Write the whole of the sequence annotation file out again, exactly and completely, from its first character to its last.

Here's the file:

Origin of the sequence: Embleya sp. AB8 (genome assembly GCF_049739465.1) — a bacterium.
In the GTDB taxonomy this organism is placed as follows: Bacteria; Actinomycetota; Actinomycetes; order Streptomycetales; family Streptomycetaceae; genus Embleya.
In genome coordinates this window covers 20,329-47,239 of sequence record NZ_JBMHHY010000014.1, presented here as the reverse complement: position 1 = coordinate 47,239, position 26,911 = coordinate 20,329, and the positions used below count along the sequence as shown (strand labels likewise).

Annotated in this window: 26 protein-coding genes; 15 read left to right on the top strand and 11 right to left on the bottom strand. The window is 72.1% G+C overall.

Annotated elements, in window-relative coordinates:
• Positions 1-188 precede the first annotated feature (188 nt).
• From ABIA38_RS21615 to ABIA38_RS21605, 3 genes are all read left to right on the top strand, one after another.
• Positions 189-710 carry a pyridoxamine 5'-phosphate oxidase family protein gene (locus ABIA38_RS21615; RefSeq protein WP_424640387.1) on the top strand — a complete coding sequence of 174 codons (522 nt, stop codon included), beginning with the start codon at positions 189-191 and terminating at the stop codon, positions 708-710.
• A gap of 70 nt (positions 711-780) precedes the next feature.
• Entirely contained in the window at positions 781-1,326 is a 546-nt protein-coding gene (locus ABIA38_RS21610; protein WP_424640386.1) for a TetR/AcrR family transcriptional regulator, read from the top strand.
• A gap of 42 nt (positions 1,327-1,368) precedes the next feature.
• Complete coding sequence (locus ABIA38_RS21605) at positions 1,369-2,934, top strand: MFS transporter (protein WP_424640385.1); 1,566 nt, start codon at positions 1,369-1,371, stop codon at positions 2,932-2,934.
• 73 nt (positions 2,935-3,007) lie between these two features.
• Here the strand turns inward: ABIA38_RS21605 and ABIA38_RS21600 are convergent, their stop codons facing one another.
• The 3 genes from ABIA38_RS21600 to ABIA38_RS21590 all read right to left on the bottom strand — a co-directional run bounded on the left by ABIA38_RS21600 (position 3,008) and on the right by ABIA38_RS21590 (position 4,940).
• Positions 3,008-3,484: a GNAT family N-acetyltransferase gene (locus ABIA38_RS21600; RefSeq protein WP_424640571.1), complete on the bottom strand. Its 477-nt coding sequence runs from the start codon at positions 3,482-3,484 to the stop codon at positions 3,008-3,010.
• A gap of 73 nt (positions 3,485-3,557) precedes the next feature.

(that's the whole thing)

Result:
Origin of the sequence: Embleya sp. AB8 (genome assembly GCF_049739465.1) — a bacterium.
In the GTDB taxonomy this organism is placed as follows: Bacteria; Actinomycetota; Actinomycetes; order Streptomycetales; family Streptomycetaceae; genus Embleya.
In genome coordinates this window covers 20,329-47,239 of sequence record NZ_JBMHHY010000014.1, presented here as the reverse complement: position 1 = coordinate 47,239, position 26,911 = coordinate 20,329, and the positions used below count along the sequence as shown (strand labels likewise).

Annotated in this window: 26 protein-coding genes; 15 read left to right on the top strand and 11 right to left on the bottom strand. The window is 72.1% G+C overall.

Annotated elements, in window-relative coordinates:
• Positions 1-188 precede the first annotated feature (188 nt).
• From ABIA38_RS21615 to ABIA38_RS21605, 3 genes are all read left to right on the top strand, one after another.
• Positions 189-710 carry a pyridoxamine 5'-phosphate oxidase family protein gene (locus ABIA38_RS21615; RefSeq protein WP_424640387.1) on the top strand — a complete coding sequence of 174 codons (522 nt, stop codon included), beginning with the start codon at positions 189-191 and terminating at the stop codon, positions 708-710.
• A gap of 70 nt (positions 711-780) precedes the next feature.
• Entirely contained in the window at positions 781-1,326 is a 546-nt protein-coding gene (locus ABIA38_RS21610; protein WP_424640386.1) for a TetR/AcrR family transcriptional regulator, read from the top strand.
• A gap of 42 nt (positions 1,327-1,368) precedes the next feature.
• Complete coding sequence (locus ABIA38_RS21605) at positions 1,369-2,934, top strand: MFS transporter (protein WP_424640385.1); 1,566 nt, start codon at positions 1,369-1,371, stop codon at positions 2,932-2,934.
• 73 nt (positions 2,935-3,007) lie between these two features.
• Here the strand turns inward: ABIA38_RS21605 and ABIA38_RS21600 are convergent, their stop codons facing one another.
• The 3 genes from ABIA38_RS21600 to ABIA38_RS21590 all read right to left on the bottom strand — a co-directional run bounded on the left by ABIA38_RS21600 (position 3,008) and on the right by ABIA38_RS21590 (position 4,940).
• Positions 3,008-3,484: a GNAT family N-acetyltransferase gene (locus ABIA38_RS21600; RefSeq protein WP_424640571.1), complete on the bottom strand. Its 477-nt coding sequence runs from the start codon at positions 3,482-3,484 to the stop codon at positions 3,008-3,010.
• A gap of 73 nt (positions 3,485-3,557) precedes the next feature.